Mortgages, Forward and Reverse
Home ownership has always played a significant role in the American Dream. Especially among those who watched people they knew lose homes during the Depression, paying off the mortgage became an almost universal aspiration. The lesson learned was that paying rent was just wasting money; the best approach was to buy your home and pay it off as soon as possible. In fact, it wasn’t unusual to have a mortgage burning ceremony to celebrate making that final payment.
The preference for buying over renting has also been influenced by various actions of the US government. Following the Depression and the associated home losses, federal agencies were created to help resuscitate the housing market. Known as Ginnie Mae, Fannie Mae and Freddie Mac, they provided liquidity and insurance to the marketplace. After World War II, elected officials felt that encouraging returning veterans to buy homes would be a good way to get the economy moving. That led to the GI Bill and the broadening of the mortgage interest deduction which provided additional incentives for purchasing a home.
However, times (and government policies) change. As planners, we encourage our clients to consider all housing options to find the one that best meets their needs. For example, the 2017 Tax Cut and Jobs Act capped the amount of tax benefit available for first mortgages and it eliminated the deduction for second mortgages (HELOCs). Such changes may make ownership somewhat less appealing, perhaps enhancing the idea of renting.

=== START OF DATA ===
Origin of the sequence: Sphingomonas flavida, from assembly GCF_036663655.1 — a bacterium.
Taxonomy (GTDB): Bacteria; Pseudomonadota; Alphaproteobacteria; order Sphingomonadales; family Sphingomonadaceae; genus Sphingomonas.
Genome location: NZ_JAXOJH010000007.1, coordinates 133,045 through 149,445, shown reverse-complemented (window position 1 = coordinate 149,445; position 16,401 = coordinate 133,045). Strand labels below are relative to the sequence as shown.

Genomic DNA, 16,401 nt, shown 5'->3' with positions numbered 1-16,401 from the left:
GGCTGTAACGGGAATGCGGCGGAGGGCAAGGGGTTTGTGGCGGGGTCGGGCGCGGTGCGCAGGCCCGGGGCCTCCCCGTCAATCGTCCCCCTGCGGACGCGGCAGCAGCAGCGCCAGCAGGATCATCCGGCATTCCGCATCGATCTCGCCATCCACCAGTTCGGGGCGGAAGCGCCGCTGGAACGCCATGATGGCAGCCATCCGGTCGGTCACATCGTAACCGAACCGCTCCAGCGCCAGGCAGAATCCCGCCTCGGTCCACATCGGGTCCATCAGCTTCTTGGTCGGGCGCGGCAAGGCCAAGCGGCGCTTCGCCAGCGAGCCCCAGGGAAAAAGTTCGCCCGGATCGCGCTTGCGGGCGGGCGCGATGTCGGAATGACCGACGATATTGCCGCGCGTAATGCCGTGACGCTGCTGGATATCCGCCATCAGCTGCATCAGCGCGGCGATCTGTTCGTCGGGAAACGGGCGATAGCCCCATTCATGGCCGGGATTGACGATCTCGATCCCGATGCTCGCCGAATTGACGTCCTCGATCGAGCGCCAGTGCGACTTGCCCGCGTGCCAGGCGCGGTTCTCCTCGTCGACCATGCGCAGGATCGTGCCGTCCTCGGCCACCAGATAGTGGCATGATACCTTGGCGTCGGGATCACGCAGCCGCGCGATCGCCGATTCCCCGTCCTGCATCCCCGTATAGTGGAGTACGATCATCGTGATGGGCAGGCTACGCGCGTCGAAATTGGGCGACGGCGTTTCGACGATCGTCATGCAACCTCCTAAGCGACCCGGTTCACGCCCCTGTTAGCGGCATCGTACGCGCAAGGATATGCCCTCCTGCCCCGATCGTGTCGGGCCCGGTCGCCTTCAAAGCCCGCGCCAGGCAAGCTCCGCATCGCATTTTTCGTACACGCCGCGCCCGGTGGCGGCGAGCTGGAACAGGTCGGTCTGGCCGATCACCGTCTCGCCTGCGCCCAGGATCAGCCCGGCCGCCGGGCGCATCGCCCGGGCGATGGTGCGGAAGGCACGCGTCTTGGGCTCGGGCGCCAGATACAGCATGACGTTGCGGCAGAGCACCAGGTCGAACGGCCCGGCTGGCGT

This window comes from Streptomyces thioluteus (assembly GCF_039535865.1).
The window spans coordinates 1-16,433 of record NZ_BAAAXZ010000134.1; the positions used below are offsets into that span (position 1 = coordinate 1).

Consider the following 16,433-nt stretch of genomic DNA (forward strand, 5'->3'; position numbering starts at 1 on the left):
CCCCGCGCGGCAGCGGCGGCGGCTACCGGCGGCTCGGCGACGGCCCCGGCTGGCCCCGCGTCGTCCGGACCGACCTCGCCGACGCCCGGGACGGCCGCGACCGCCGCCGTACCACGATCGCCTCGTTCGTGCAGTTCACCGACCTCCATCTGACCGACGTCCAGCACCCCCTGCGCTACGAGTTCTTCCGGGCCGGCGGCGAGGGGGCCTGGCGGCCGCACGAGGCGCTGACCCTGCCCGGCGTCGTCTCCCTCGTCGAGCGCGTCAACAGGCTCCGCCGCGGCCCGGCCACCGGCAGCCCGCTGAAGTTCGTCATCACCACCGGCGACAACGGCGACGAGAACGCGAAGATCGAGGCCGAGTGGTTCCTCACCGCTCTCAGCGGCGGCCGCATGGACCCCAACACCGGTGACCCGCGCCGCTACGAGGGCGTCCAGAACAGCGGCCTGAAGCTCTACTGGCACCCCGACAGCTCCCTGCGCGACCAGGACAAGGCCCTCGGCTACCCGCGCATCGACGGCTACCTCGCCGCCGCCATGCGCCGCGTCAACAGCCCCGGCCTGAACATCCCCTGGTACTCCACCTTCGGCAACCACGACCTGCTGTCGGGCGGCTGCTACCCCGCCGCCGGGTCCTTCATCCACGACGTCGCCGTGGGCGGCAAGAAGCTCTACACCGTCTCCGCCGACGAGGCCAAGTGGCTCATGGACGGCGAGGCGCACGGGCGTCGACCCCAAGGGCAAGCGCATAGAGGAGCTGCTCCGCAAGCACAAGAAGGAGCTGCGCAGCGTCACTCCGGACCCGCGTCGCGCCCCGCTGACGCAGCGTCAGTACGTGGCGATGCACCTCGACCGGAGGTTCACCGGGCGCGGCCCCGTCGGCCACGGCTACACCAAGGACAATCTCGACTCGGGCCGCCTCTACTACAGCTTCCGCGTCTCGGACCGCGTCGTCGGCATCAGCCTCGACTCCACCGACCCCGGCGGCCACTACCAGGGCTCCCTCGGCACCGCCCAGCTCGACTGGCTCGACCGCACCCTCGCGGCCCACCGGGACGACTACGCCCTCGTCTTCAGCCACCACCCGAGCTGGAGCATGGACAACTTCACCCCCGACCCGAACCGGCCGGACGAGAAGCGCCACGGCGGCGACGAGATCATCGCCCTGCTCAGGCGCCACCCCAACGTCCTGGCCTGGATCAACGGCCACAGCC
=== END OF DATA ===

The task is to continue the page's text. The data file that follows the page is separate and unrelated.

In my nearly thirty years as a financial planner, I regularly encounter situations in which renting makes sense. At such times, I help my clients consider what their rent payment might actually ‘buy’, rather than assuming it’s a waste of money. Some possibilities include:
• freedom to move on short notice
• a place to live while money is saved for a down-payment or while waiting for the right home to come along for purchase
• freedom from maintenance and property tax worries